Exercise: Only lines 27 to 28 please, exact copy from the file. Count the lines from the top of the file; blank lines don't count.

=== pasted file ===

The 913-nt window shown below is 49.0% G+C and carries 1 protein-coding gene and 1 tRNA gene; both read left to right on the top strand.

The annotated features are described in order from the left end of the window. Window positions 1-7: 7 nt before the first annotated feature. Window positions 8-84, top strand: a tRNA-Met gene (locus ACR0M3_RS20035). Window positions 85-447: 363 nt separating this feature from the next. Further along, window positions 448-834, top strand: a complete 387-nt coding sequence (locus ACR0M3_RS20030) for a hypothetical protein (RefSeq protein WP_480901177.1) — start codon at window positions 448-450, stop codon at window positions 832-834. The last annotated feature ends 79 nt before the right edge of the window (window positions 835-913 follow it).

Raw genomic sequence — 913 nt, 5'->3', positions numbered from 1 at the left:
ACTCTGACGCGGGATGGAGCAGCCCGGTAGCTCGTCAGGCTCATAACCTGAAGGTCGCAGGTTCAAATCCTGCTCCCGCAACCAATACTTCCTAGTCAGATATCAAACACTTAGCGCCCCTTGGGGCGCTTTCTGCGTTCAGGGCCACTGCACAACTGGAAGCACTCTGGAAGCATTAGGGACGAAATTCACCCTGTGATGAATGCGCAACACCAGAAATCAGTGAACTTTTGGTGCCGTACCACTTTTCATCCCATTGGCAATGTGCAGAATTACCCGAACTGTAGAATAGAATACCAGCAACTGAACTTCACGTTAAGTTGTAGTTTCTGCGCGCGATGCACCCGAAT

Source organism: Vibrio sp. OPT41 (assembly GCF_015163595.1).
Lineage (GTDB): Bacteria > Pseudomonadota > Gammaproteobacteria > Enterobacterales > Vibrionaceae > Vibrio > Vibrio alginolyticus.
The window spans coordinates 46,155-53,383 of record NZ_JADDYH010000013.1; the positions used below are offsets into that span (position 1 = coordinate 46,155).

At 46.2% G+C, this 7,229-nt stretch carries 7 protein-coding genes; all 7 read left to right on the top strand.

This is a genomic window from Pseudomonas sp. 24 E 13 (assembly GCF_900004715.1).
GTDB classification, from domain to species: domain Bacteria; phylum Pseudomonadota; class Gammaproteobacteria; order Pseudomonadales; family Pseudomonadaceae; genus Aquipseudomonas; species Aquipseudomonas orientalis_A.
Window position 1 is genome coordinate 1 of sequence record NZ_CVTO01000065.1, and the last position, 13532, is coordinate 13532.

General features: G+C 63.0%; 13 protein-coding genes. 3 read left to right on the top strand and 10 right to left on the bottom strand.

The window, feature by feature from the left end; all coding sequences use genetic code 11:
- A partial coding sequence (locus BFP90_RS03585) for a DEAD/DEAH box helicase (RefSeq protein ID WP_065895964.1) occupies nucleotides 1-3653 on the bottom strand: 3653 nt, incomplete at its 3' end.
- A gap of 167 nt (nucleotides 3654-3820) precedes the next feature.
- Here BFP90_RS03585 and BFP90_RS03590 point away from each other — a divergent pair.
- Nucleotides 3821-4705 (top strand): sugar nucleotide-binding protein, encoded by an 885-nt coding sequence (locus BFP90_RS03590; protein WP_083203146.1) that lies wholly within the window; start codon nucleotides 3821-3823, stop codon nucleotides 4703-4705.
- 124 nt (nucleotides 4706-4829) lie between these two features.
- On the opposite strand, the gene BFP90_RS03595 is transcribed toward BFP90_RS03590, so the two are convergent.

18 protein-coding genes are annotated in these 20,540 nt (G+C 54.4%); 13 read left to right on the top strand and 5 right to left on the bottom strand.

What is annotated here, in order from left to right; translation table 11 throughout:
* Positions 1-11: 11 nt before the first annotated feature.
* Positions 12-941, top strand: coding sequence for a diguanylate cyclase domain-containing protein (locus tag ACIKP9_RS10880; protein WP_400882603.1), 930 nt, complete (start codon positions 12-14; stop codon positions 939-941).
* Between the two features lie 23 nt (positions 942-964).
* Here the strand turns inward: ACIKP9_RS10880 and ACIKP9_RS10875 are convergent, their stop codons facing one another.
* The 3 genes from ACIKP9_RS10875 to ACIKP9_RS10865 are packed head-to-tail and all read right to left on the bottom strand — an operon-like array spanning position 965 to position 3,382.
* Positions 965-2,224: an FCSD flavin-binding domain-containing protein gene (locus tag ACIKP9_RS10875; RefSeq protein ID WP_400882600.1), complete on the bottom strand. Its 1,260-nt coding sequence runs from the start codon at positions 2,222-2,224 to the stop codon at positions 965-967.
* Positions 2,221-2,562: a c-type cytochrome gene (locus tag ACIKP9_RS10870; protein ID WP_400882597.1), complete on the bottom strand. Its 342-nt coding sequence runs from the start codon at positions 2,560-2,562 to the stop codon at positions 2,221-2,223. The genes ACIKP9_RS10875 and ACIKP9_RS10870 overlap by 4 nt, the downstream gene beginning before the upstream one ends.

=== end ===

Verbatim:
* Positions 965-2,224: an FCSD flavin-binding domain-containing protein gene (locus tag ACIKP9_RS10875; RefSeq protein ID WP_400882600.1), complete on the bottom strand. Its 1,260-nt coding sequence runs from the start codon at positions 2,222-2,224 to the stop codon at positions 965-967.
* Positions 2,221-2,562: a c-type cytochrome gene (locus tag ACIKP9_RS10870; protein ID WP_400882597.1), complete on the bottom strand. Its 342-nt coding sequence runs from the start codon at positions 2,560-2,562 to the stop codon at positions 2,221-2,223. The genes ACIKP9_RS10875 and ACIKP9_RS10870 overlap by 4 nt, the downstream gene beginning before the upstream one ends.